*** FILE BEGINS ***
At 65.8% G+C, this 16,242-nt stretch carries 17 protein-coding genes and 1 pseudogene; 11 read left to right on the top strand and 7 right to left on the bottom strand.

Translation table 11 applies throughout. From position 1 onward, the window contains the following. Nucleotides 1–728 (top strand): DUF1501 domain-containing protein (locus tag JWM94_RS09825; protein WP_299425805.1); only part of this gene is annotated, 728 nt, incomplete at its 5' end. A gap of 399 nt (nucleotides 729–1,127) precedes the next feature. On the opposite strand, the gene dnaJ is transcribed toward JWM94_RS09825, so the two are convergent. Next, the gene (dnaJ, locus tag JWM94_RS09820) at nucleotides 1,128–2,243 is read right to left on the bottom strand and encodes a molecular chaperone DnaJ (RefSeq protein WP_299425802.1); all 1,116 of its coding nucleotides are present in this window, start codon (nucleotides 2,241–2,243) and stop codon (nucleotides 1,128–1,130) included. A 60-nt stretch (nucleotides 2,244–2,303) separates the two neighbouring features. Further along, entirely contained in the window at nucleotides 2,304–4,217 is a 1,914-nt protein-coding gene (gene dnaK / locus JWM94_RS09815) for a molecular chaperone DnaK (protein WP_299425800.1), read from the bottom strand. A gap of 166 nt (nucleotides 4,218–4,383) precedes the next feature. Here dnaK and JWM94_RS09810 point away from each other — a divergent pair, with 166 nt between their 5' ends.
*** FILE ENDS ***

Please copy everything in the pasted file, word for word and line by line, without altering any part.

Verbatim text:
At 65.8% G+C, this 16,242-nt stretch carries 17 protein-coding genes and 1 pseudogene; 11 read left to right on the top strand and 7 right to left on the bottom strand.

Translation table 11 applies throughout. From position 1 onward, the window contains the following. Nucleotides 1–728 (top strand): DUF1501 domain-containing protein (locus tag JWM94_RS09825; protein WP_299425805.1); only part of this gene is annotated, 728 nt, incomplete at its 5' end. A gap of 399 nt (nucleotides 729–1,127) precedes the next feature. On the opposite strand, the gene dnaJ is transcribed toward JWM94_RS09825, so the two are convergent. Next, the gene (dnaJ, locus tag JWM94_RS09820) at nucleotides 1,128–2,243 is read right to left on the bottom strand and encodes a molecular chaperone DnaJ (RefSeq protein WP_299425802.1); all 1,116 of its coding nucleotides are present in this window, start codon (nucleotides 2,241–2,243) and stop codon (nucleotides 1,128–1,130) included. A 60-nt stretch (nucleotides 2,244–2,303) separates the two neighbouring features. Further along, entirely contained in the window at nucleotides 2,304–4,217 is a 1,914-nt protein-coding gene (gene dnaK / locus JWM94_RS09815) for a molecular chaperone DnaK (protein WP_299425800.1), read from the bottom strand. A gap of 166 nt (nucleotides 4,218–4,383) precedes the next feature. Here dnaK and JWM94_RS09810 point away from each other — a divergent pair, with 166 nt between their 5' ends.